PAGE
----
Hell House

Posted on November 27, 2011


It’s hard to say how I became interested in hell houses. Part of it may be my Catholic upbringing, though I don’t believe in Jesus per se. Most days I’m an Agnostic, and some days I’m a Hopeful Deist. While I haven’t seen definitive proof that God exists, I’d like for there to be a helpful God, universal Spirit, or generic Something Out There, and I would certainly prefer to have an Afterlife instead of absolute Nothingness.

For those who don’t know, hell houses are an evangelical Christian’s version of a haunted house. But instead of holding zombies and vampires, hell houses have teenagers with botched abortions and gay men dying of AIDS. It’s meant to reinvigorate current Christians and win over new converts; attendees are bombarded with alarming, realistic visions of hell and then encouraged to accept Jesus.

Another reason for my interest, I think, is that evangelical Christians have always made me vaguely uncomfortable. In my experience, they tend to be wholesomely attractive, friendly, and well-intentioned (if hopelessly irrational). In Japan, I once shared a house with a group of evangelical missionaries. They put up little index cards with Scripture quotes (in crayon and glitter!), had regular prayer sessions, and successfully converted two other housemates.  I shunned their company, believing it a threat to my Anything-Goes Agnostic identity. (I avoid people who do a lot of drugs for the same reason.)

I would never volunteer to live in a house of missionaries, but I figured that a hell house might be a useful way to confront my fears – a non-participatory way to experience and understand evangelical Christian culture.

I drove down to Bakersfield, California several weeks ago to attend a Baptist church’s performance of this year’s Judgement House script. Judgement House is one of several companies (Tribulation Trail, Revelation Walk, etc.) that create hell house scripts for evangelical churches to use. The church was along a thriving stretch of road, just beyond a commercial area seeded with every chain store imaginable. A gas station near the church contained the most godly graffiti ever written in a pit stop bathroom – “Jesus is your Savior!”, “Welcome the Lord!”, etc., written in a rounded, teenagerish way in the spot where the mirror used to be.

The church campus was decently sized, though it didn’t qualify for ‘megachurch’ status. On the grounds were a cafeteria, a large auditorium, and about twelve different classrooms. At the church cafeteria, there were a dozen volunteers wearing Judgement House t-shirts with this year’s theme, “The Unexpected”, written in thick capital letters on the back. They asked for a suggested donation of $3. As I waited for my group to be called, a cheerful-seeming, pregnant woman came up and introduced herself as the wife of the youth pastor. She was quietly charismatic, something I have noticed (and envied) in actively religious people.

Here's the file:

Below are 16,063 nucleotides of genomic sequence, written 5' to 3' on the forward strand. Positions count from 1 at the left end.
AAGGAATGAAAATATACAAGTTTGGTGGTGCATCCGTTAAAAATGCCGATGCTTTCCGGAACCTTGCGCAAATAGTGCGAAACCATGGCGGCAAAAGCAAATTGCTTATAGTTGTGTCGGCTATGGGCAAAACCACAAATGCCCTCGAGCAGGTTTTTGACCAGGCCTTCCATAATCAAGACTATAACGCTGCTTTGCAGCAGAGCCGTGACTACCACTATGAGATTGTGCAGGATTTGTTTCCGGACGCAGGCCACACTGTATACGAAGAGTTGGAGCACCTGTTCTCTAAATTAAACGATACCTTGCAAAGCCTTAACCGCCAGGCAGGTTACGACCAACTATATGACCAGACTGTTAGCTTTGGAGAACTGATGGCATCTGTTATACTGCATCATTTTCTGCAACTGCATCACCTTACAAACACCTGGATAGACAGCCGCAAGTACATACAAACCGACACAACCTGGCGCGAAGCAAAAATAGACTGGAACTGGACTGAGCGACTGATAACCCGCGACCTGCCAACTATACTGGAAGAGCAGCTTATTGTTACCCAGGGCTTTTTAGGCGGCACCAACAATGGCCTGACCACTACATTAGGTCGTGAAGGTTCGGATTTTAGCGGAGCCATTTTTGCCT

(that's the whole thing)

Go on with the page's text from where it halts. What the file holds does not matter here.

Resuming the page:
Eventually, our guide came and called our group together. My fellow attendees were mainly teenagers and their mothers. Our guide explained that we would be following the lives of a young, thriving family, the Endicotts; the father had a regular office job, the mother, Carol, was a homemaker who volunteered at a soup kitchen regularly, and their three children were all healthy and active. No one in the family was Christian, although the middle sister, Abby, was beginning to learn about Jesus through a friend. She had been invited by that friend to participate in a youth-oriented ‘puppet ministry’.

As we walked through the different scenes, we saw Abby participate in the puppet ministry and be converted. Shortly afterwards, she was picked up by her mother and both were killed in a car accident. Abby, who had accepted Jesus as her savior, went to heaven, while Carol went to hell despite having been a good wife and mother. Notable scenes were as follows:

  • The Puppet Ministry. This room, in blacklight, featured neon puppets, white-gloved hands waving glowing orange signs, and the catchy, somewhat dopey tune,”Don’t worry, trust Jesus”. It was explained that the birds and beasts never worried about having to eat, and neither should we; we should put all our faith in Jesus instead. (This seemed a bit unhelpful to me, in light of the credit crisis.) It was also explained that believing in Jesus was as simple as A-B-C; a) admitting that you have sinned, b) believing in Jesus, and c) confessing this belief to the world and converting others.
  • The Texting Teenagers. Small young bodies, covered in blood, were sprawled above and under a crashed car with a completely crumpled hood. A teenage girl had been texting while driving, causing this accident (which apparently killed Abby, Carol, and about six young children). The girl, along with her friends, continued to text while being interrogated by police and emergency technicians.